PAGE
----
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Storing Pollen


Linda Mann wrote:

:  Lots of good comments on storing/shipping pollen - one technique specifically
:  mentioned sealing containers (for mailing).  What about short term storage in
:  the fridge or room temperature?  Sealed or unsealed?  I am assuming open
:  containers since paper envelopes were one suggestion.  

I leave the containers unsealed while the anthers are drying, and usually as
long as they are stored at room temperature.  To save time, the cups of fresh
pollen I'm working with the most go into individual trays containing different
types of pollen.  This level of organization is probably not necessary for most
people, but I normally make well over a thousand crosses and even seconds saved
count up.   I do seal the containers when they're ready to go in the fridge or
freezer, though.

:  Does humidity matter?
:  To try to adjust to summer heat and humidity outdoors, I usually put off air
:  conditioning as long as possible, so indoors is high humidity (compared to
:  New Mexico).  I remember some discussion last spring in relation to making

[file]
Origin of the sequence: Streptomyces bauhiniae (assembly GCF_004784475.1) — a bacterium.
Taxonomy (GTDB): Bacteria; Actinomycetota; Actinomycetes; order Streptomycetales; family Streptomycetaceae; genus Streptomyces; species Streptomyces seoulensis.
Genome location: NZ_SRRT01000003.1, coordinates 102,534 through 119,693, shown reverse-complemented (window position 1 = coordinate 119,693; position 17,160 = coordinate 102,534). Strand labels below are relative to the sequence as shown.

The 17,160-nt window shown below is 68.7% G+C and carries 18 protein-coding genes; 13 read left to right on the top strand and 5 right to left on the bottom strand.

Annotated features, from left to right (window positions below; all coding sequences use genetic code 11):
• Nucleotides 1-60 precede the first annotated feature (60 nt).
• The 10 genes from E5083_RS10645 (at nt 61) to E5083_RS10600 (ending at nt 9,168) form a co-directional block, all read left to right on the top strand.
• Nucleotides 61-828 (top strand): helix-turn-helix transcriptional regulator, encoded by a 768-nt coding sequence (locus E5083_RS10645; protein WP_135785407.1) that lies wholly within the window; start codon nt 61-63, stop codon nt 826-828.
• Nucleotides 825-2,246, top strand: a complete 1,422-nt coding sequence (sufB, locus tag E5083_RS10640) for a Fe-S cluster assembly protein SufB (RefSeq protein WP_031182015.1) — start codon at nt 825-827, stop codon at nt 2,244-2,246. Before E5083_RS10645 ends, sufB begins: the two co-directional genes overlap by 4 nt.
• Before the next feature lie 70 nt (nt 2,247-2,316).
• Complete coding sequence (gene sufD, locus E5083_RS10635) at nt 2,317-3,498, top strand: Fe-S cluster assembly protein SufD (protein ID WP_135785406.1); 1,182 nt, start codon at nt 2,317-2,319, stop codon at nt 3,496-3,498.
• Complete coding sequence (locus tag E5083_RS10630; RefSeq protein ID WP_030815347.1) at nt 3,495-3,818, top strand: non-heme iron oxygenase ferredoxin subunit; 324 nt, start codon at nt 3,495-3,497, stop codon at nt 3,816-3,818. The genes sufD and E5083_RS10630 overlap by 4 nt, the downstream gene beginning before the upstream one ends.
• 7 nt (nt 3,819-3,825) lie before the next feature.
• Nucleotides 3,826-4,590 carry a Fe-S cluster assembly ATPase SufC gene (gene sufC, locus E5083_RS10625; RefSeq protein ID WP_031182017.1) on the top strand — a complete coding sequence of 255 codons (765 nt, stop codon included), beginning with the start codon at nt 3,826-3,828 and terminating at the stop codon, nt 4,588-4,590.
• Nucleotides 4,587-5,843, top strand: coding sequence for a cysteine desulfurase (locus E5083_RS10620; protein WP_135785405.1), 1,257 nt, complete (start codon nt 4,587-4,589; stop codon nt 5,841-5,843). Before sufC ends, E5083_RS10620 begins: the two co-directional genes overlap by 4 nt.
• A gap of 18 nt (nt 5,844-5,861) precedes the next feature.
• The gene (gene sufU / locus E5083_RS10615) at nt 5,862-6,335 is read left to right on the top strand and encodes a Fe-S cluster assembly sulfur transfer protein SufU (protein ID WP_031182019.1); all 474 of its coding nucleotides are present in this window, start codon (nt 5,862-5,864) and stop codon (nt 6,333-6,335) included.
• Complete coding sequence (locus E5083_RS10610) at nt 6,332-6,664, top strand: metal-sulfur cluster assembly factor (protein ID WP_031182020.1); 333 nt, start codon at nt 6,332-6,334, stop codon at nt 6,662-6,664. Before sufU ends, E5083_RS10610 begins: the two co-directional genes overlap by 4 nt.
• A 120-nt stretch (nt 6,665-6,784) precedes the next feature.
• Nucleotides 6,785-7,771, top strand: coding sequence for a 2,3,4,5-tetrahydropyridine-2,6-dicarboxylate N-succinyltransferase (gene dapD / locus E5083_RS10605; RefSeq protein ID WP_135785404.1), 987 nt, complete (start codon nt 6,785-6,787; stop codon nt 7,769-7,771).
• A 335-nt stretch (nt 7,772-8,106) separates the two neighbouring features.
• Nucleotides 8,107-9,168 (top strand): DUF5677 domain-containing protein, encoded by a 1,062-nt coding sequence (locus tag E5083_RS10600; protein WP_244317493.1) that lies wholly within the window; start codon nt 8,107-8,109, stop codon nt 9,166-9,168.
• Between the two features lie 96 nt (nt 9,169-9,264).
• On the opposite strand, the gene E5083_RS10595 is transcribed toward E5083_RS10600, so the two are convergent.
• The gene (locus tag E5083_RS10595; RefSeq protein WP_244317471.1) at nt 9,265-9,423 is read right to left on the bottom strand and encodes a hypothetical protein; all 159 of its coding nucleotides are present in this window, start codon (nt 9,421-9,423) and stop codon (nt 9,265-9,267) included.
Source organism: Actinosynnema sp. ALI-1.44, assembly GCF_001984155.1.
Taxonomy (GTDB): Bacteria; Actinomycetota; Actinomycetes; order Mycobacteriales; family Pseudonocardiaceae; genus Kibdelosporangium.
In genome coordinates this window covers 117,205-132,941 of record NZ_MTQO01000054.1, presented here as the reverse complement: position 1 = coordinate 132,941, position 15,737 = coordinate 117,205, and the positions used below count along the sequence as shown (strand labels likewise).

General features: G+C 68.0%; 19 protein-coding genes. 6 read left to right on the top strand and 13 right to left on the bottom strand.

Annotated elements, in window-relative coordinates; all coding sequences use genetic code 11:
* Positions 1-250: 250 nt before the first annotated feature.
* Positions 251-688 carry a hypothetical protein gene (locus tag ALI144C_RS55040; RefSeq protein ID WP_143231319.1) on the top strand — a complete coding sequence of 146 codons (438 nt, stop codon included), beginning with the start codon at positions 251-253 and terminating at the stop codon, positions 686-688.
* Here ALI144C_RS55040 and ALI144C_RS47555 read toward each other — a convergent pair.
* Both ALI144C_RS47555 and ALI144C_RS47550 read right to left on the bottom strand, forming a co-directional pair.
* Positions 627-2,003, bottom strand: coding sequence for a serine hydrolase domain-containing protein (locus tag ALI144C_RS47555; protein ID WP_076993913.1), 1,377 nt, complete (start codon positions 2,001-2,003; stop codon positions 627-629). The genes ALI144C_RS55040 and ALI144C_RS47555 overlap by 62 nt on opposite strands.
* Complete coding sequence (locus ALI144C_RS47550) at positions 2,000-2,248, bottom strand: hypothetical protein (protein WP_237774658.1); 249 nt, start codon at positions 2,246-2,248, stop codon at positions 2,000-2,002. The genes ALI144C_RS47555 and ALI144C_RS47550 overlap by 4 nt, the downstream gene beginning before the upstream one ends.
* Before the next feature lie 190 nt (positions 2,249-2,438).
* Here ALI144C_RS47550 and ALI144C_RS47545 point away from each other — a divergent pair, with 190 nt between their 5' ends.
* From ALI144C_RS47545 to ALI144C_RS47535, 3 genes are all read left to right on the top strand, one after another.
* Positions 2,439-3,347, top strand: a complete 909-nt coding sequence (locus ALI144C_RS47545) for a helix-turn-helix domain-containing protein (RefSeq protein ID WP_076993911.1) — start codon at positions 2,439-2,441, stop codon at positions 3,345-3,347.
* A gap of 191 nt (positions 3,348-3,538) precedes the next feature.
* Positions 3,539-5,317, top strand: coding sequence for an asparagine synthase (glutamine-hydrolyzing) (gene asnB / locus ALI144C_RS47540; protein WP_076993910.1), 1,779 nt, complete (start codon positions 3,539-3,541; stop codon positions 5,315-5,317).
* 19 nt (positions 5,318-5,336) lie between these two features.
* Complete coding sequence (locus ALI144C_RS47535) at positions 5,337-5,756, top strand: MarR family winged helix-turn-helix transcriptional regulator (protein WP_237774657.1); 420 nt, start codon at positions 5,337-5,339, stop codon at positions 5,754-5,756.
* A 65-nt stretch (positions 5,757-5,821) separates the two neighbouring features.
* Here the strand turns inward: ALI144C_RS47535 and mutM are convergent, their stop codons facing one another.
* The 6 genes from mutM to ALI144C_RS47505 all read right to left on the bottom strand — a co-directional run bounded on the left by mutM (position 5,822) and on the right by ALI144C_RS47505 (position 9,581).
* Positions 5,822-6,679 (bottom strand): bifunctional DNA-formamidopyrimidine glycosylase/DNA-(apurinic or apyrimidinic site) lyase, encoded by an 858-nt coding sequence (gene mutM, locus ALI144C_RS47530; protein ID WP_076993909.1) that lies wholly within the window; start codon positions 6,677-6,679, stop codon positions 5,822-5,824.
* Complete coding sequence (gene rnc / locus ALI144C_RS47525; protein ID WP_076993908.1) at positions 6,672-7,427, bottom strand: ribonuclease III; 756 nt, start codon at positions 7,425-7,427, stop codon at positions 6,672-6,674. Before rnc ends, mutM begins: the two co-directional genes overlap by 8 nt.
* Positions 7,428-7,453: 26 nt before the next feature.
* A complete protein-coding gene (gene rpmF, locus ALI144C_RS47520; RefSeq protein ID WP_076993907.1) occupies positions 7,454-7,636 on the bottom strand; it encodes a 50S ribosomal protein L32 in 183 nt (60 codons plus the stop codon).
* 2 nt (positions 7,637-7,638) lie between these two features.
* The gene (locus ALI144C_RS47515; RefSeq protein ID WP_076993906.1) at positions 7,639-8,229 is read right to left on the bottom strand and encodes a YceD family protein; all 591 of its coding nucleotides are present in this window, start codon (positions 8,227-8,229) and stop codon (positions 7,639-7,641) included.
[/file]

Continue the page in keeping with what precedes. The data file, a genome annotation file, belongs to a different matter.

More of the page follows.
:  successful crosses - seems like I remember  too humid is bad for pollen
:  viability so I am assuming unsealed containers for short term storage.  Maybe
:  with a few grains of rice for desiccant?

O.K.  So ALMOST anywhere has higher humidity than New Mexico!  Yes, humidity
does matter.  When the humidity is too low, pollen doesn't develop well and
crosses are much less apt to take than when the humidity is somewhat higher.
The magic number for the minimum seems to be somewhere around 30%.   I don't
know how high is too high, but if the pollen grains actually get wet they do
burst.  

Anyone who is really serious about hybridizing with stored pollen will benefit
from investing in a simple low-power microscope.   Once you've learned what
good, fresh pollen looks like, it's easy to recognize spoiled pollen and avoid
wasting an important flower on a futile cross.

Sharon McAllister (73372.1745@compuserve.com)
Southern New Mexico

Linda Mann lmann76543@aol.com east humid Tennessee USA
a gray and balmy day - good for rot and allergies - feels like spring!






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